From Our Briefings Newsletter
The article below is from our BRIEFINGS newsletter of 10 December 2018:
Briefly . . . on Japan's Boom in Regenerative Medicine
People are living longer thanks to advances in modern medicine, but that longevity is resulting in a growing, unmet need for treatments targeting age-related diseases and conditions. We sat down with Goldman Sachs Research's Akinori Ueda to learn about the potential for "regenerative medicine" to fill this role, and why it's a booming business in Japan.
What is regenerative medicine?
Akinori Ueda: Regenerative medicine is an emerging therapeutic field -- including stem cell therapy, bioengineering, organ and tissue transplants, among other technologies -- that aims to replace, engineer or regenerate human cells, tissues or organs in order to restore or establish normal function. In other words, regenerative medicine helps a body heal itself. Of these approaches, we believe stem cell therapy could become the cornerstone of regenerative treatment in the future. Stem cells have the ability to differentiate into a wide-range of specialized forms like nerve, muscle, or blood cells, meaning they can help treat almost any area of the body. And recent research advances pioneered by Japanese Nobel laureate Dr. Shinya Yamanaka have expanded these therapeutic possibilities, offering evidence that mature adult cells can actually be transformed into embryonic-like stem cells with these blank-slate properties.
Why, in particular, is regenerative medicine booming in Japan?
AU: As one of the world's biggest pharma markets, Japan already possesses world-class medical R&D facilities and manufacturing infrastructure. The Japanese government has also embarked on regulatory and legal reforms aimed at making the country one of the most attractive places in the world for developing regenerative therapies from a time-to-market standpoint.
For example, Japan is the only country globally with a drug approval process that treats regenerative medicine as a distinct, standalone category and takes into account the unique challenges of data collection and clinical study evaluation in this field. Regeneratives are eligible for fast-track, conditional authorization after early stage clinical trials, allowing manufacturers to market them for up to seven years before receiving a final decision on full approval . And as conditionally approved products are automatically covered under the national health insurance -- meaning that social insurance reimburses the majority of the drug's cost -- they are attractive to both doctors and patients alike. For manufacturers, this can mean swifter penetration in Japan's substantial market.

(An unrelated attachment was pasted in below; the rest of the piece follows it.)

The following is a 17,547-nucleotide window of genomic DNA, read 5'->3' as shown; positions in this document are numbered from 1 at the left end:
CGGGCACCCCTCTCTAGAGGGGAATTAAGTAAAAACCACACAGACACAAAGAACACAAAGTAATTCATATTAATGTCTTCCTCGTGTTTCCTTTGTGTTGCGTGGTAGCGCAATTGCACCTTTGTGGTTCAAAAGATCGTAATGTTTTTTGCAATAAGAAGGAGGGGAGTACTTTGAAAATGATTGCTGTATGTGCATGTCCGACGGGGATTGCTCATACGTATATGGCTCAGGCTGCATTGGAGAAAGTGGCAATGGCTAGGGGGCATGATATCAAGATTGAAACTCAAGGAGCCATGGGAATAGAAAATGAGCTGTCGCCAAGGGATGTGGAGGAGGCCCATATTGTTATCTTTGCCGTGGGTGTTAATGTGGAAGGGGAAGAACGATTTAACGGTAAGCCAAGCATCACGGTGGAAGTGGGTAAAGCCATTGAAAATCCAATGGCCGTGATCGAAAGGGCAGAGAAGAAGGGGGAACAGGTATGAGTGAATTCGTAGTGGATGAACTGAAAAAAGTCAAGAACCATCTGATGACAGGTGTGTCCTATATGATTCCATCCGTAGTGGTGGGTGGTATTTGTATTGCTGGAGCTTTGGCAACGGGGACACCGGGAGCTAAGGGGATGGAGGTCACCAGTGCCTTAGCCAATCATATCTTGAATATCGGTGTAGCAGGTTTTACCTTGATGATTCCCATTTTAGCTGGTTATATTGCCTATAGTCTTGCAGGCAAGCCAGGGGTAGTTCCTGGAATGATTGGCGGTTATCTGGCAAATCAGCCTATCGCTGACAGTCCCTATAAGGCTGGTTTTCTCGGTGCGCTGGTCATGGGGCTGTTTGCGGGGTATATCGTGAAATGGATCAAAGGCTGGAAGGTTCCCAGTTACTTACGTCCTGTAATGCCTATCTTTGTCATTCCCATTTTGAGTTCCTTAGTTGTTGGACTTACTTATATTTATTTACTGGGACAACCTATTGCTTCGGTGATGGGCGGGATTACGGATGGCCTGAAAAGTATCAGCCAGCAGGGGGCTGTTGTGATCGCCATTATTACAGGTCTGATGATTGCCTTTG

The impact of these reforms is already evident in the increasing number of partnerships between foreign and Japanese pharmaceutical firms, and the emergence of homegrown startups with some of the most promising regenerative pipelines globally.
How do you see the regeneratives market developing both in Japan and globally?
AU: Just last month the Japanese Ministry of Health, Labor and Welfare agreed to give conditional approval to a bone marrow stem cell treatment for spinal cord injuries. This adds to a small but growing track record of conditional approvals based on relatively small-scale clinical testing. In our view, these cases show the Japanese government's commitment to approving regenerative drugs for diseases lacking effective treatment, provided minimum acceptable levels of safety are demonstrated. As the number of conditional approvals grows, we believe this is likely to add momentum to pipeline development at other companies.
The promise of regenerative medicine has also attracted growing venture capital investment globally. VC investment in stem cell therapy companies accounted for almost half of the top venture capital deals during 2015 and 2016. And with $807 million venture dollars invested in 2016, up from just $296 million in 2011, we believe a supportive funding environment will drive further breakthroughs and growth in the sector going forward.